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Look who's talking? Sound changes gaze behaviour in a dynamic social scene

Foulsham, T and Sanderson, LA (2013) 'Look who's talking? Sound changes gaze behaviour in a dynamic social scene.' Visual Cognition, 21 (7). 922 - 944. ISSN 1350-6285

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Abstract

Humans often look at other people in natural scenes, and previous research has shown that these looks follow the conversation and that they are sensitive to sound in audiovisual speech perception. In the present experiment, participants viewed video clips of four people involved in a discussion. By removing the sound, we asked whether auditory information would affect when speakers were fixated, how fixations between different observers were synchronized, and whether the eyes or mouth were looked at most often. The results showed that sound changed the timing of looks-by alerting observers to changes in conversation and attracting attention to the speaker. Clips with sound also led to greater attentional synchrony, with more observers fixating the same regions at the same time. However, looks towards the eyes of the people continued to dominate and were unaffected by removing the sound. These findings provide a rich example of multimodal social attention. © 2013 Taylor & Francis.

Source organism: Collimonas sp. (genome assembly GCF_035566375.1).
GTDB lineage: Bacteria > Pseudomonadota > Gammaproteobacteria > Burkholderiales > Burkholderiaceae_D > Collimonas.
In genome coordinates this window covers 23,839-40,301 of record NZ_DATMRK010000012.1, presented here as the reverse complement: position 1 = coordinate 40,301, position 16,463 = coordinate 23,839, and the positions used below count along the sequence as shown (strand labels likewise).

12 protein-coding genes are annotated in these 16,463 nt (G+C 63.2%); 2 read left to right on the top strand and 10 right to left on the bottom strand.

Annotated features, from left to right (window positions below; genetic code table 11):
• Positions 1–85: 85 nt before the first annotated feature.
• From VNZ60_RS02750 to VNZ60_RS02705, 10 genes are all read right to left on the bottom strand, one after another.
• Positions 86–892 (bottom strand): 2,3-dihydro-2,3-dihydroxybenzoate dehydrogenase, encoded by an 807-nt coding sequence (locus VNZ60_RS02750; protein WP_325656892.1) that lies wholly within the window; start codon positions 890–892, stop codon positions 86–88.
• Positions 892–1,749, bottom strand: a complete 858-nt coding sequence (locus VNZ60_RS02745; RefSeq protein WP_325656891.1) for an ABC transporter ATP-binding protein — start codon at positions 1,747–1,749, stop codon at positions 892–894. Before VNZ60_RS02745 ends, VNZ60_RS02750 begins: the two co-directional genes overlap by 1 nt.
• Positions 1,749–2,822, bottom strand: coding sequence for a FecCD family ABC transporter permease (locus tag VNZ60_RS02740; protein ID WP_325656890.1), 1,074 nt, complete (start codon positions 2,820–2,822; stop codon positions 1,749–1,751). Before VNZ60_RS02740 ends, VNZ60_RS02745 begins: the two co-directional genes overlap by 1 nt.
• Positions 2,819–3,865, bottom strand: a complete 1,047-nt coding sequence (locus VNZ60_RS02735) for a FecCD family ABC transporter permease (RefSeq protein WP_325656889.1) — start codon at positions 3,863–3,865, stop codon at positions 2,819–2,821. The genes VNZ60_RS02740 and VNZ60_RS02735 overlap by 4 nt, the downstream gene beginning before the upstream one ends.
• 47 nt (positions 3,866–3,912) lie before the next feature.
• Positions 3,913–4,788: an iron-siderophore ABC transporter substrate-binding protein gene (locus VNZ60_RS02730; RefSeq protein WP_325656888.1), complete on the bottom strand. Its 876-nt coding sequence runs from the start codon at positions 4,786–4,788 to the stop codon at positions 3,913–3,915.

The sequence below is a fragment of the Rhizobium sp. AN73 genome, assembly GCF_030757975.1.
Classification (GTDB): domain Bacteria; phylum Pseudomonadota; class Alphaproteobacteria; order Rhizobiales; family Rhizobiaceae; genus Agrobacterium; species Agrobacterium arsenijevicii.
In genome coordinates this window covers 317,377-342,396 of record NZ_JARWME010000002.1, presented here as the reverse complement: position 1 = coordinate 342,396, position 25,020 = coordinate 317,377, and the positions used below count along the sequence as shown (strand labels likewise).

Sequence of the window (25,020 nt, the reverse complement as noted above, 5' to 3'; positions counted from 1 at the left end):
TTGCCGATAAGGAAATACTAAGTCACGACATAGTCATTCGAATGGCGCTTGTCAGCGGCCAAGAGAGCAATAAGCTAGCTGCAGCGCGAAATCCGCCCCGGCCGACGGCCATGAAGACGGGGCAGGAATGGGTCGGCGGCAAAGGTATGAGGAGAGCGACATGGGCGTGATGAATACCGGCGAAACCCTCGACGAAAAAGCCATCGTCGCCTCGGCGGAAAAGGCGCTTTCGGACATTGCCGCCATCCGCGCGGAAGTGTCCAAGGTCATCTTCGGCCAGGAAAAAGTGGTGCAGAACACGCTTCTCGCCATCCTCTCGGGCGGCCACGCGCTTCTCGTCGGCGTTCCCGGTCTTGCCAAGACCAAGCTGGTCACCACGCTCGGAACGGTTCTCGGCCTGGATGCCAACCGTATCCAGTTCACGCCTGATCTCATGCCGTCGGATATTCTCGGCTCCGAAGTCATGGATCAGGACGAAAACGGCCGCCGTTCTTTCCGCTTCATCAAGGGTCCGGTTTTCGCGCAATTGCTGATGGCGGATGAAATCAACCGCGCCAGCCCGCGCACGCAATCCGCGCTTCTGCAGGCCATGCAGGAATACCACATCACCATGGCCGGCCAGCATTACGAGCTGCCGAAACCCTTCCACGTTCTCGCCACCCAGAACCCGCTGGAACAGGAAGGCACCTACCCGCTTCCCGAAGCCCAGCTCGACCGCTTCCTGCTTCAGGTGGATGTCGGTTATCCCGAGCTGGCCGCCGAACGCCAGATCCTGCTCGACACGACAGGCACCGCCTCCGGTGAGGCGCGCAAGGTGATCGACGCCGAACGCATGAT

Item Type: Article
Subjects: B Philosophy. Psychology. Religion > BF Psychology
Divisions: Faculty of Science and Health > Psychology, Department of
Depositing User: Clare Chatfield
Date Deposited: 15 May 2014 15:01
Last Modified: 05 Feb 2019 15:15
URI: http://repository.essex.ac.uk/id/eprint/9321

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